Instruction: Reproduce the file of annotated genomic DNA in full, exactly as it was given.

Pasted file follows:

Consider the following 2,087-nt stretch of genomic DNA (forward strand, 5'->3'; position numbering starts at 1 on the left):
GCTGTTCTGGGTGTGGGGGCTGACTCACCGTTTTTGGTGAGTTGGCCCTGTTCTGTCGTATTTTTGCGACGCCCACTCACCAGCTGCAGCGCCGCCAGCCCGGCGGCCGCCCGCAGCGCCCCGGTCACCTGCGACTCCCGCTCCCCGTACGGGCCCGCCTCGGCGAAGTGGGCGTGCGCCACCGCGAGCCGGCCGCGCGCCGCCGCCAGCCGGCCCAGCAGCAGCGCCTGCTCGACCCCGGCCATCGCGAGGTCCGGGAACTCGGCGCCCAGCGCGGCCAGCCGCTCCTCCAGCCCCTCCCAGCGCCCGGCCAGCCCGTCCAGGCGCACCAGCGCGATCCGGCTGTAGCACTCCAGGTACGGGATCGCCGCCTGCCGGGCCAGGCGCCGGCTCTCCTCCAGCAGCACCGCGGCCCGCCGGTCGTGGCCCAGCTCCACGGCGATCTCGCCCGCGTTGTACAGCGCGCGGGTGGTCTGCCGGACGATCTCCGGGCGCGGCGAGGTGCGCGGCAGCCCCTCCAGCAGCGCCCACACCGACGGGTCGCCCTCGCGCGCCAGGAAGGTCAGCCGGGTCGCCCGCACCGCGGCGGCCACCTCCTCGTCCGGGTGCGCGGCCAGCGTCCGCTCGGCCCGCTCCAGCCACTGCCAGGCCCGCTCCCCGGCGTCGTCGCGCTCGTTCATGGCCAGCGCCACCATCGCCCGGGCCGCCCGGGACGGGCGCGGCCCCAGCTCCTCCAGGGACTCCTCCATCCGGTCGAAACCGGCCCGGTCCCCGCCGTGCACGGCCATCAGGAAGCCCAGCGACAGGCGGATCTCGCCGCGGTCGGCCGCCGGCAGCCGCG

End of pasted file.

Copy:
Consider the following 2,087-nt stretch of genomic DNA (forward strand, 5'->3'; position numbering starts at 1 on the left):
GCTGTTCTGGGTGTGGGGGCTGACTCACCGTTTTTGGTGAGTTGGCCCTGTTCTGTCGTATTTTTGCGACGCCCACTCACCAGCTGCAGCGCCGCCAGCCCGGCGGCCGCCCGCAGCGCCCCGGTCACCTGCGACTCCCGCTCCCCGTACGGGCCCGCCTCGGCGAAGTGGGCGTGCGCCACCGCGAGCCGGCCGCGCGCCGCCGCCAGCCGGCCCAGCAGCAGCGCCTGCTCGACCCCGGCCATCGCGAGGTCCGGGAACTCGGCGCCCAGCGCGGCCAGCCGCTCCTCCAGCCCCTCCCAGCGCCCGGCCAGCCCGTCCAGGCGCACCAGCGCGATCCGGCTGTAGCACTCCAGGTACGGGATCGCCGCCTGCCGGGCCAGGCGCCGGCTCTCCTCCAGCAGCACCGCGGCCCGCCGGTCGTGGCCCAGCTCCACGGCGATCTCGCCCGCGTTGTACAGCGCGCGGGTGGTCTGCCGGACGATCTCCGGGCGCGGCGAGGTGCGCGGCAGCCCCTCCAGCAGCGCCCACACCGACGGGTCGCCCTCGCGCGCCAGGAAGGTCAGCCGGGTCGCCCGCACCGCGGCGGCCACCTCCTCGTCCGGGTGCGCGGCCAGCGTCCGCTCGGCCCGCTCCAGCCACTGCCAGGCCCGCTCCCCGGCGTCGTCGCGCTCGTTCATGGCCAGCGCCACCATCGCCCGGGCCGCCCGGGACGGGCGCGGCCCCAGCTCCTCCAGGGACTCCTCCATCCGGTCGAAACCGGCCCGGTCCCCGCCGTGCACGGCCATCAGGAAGCCCAGCGACAGGCGGATCTCGCCGCGGTCGGCCGCCGGCAGCCGCG